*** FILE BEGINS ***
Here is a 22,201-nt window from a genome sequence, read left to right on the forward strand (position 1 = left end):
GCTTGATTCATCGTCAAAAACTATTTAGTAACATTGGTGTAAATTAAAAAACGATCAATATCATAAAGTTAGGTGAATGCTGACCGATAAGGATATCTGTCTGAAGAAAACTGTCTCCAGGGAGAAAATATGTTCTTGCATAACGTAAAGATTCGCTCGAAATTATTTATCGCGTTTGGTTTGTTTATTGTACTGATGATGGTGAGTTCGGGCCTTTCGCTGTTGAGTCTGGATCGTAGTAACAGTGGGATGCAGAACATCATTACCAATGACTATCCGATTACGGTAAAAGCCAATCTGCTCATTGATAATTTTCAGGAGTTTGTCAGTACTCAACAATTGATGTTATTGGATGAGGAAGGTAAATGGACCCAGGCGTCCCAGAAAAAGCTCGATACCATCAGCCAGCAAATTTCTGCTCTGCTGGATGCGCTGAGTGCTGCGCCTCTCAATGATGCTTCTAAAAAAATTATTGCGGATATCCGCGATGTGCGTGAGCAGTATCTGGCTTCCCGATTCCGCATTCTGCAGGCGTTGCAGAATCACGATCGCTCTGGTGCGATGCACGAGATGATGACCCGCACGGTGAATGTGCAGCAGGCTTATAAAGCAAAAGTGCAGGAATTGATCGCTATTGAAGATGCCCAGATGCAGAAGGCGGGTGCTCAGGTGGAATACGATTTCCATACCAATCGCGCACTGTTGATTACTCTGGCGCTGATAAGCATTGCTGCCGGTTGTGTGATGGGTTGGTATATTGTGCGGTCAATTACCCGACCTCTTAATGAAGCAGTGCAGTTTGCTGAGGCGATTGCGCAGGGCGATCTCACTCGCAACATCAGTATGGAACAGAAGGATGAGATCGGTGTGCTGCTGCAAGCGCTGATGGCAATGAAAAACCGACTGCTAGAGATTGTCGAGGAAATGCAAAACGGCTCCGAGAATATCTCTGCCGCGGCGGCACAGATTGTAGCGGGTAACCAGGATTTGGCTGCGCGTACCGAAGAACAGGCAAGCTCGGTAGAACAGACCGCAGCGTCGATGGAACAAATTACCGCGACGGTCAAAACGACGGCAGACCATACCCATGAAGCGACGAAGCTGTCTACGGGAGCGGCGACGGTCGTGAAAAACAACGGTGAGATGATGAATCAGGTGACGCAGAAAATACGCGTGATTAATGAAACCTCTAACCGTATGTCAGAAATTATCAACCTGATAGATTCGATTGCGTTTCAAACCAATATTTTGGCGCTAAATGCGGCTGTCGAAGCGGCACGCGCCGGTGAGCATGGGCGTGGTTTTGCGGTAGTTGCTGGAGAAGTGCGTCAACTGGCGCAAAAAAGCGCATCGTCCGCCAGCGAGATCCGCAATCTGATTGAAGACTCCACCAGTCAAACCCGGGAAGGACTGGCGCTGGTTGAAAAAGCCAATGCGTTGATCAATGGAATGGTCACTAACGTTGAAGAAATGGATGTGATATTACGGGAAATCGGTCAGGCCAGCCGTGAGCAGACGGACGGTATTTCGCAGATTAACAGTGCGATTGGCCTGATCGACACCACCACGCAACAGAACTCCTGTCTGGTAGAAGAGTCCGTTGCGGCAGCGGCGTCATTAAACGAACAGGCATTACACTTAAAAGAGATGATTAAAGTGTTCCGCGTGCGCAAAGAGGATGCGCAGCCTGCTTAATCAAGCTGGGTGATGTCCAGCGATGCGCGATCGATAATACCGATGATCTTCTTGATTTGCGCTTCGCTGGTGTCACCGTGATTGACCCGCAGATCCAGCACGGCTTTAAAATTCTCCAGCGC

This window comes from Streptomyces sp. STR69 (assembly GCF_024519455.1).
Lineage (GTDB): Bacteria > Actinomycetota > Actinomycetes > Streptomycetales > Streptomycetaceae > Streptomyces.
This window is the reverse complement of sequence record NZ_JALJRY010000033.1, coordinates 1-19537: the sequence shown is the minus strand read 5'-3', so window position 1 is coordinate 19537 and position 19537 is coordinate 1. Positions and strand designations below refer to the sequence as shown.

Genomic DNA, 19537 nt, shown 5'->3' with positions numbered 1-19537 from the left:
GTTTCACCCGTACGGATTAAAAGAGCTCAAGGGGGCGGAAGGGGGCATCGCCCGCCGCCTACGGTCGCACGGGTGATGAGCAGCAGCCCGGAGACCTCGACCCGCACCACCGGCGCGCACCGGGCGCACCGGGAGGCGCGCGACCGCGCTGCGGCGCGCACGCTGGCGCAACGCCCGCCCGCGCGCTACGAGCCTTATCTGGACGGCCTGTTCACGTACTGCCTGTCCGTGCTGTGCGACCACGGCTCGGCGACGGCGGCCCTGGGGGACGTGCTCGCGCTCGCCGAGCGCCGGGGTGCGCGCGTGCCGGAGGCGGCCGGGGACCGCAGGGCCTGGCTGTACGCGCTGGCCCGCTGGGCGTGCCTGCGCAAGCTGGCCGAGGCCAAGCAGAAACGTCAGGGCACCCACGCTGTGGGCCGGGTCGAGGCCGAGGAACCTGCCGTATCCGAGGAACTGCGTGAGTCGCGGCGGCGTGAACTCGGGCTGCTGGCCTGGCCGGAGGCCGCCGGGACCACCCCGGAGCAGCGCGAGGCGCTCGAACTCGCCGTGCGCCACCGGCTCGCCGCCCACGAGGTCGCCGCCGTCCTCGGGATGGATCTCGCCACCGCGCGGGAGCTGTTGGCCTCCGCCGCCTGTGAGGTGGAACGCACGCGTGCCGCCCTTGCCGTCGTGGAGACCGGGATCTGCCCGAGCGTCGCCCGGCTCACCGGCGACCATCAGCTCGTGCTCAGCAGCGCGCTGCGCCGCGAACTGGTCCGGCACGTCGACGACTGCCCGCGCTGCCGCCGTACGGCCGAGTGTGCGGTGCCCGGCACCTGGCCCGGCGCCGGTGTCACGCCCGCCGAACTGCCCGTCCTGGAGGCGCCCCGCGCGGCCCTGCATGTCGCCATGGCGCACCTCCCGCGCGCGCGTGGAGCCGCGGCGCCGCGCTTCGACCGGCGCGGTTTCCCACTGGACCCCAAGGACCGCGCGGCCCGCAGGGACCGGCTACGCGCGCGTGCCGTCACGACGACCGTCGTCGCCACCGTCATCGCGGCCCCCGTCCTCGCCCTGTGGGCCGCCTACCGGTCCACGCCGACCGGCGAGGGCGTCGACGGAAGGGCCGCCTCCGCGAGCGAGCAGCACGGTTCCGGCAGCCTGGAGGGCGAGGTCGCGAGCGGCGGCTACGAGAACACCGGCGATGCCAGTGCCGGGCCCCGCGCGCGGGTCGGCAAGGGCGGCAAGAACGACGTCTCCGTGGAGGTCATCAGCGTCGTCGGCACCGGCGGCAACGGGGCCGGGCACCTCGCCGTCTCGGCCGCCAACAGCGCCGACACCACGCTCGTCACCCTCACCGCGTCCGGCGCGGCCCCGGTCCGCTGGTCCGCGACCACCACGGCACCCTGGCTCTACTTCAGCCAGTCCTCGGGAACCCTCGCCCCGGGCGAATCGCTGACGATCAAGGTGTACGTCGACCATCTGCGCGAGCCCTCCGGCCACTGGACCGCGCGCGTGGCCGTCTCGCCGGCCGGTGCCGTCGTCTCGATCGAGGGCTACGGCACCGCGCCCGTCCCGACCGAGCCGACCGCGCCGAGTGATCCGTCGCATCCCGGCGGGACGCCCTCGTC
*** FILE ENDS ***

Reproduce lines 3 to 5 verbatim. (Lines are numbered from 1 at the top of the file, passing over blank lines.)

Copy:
This window comes from Streptomyces sp. STR69 (assembly GCF_024519455.1).
Lineage (GTDB): Bacteria > Actinomycetota > Actinomycetes > Streptomycetales > Streptomycetaceae > Streptomyces.
This window is the reverse complement of sequence record NZ_JALJRY010000033.1, coordinates 1-19537: the sequence shown is the minus strand read 5'-3', so window position 1 is coordinate 19537 and position 19537 is coordinate 1. Positions and strand designations below refer to the sequence as shown.